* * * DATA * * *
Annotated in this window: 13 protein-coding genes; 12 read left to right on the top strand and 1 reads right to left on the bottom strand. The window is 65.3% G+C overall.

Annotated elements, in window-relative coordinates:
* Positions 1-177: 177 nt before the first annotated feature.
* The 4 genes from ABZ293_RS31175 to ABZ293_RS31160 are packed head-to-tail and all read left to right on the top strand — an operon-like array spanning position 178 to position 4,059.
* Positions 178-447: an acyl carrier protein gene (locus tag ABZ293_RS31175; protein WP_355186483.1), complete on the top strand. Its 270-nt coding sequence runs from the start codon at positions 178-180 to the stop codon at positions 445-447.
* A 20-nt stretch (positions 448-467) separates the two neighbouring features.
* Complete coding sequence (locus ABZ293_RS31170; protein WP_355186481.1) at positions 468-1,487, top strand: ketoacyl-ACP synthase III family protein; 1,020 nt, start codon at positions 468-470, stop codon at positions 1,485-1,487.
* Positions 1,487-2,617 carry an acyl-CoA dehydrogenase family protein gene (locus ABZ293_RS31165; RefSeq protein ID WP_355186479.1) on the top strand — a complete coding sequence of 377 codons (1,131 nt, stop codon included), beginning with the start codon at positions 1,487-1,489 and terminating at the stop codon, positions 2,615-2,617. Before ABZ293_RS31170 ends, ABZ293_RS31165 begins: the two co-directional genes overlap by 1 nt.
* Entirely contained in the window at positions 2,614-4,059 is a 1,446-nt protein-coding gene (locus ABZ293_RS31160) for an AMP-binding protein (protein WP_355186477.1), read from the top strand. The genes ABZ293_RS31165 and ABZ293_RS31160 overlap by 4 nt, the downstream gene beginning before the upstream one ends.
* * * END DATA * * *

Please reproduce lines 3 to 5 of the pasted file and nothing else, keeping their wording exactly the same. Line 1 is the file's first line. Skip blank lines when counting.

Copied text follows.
* Positions 1-177: 177 nt before the first annotated feature.
* The 4 genes from ABZ293_RS31175 to ABZ293_RS31160 are packed head-to-tail and all read left to right on the top strand — an operon-like array spanning position 178 to position 4,059.
* Positions 178-447: an acyl carrier protein gene (locus tag ABZ293_RS31175; protein WP_355186483.1), complete on the top strand. Its 270-nt coding sequence runs from the start codon at positions 178-180 to the stop codon at positions 445-447.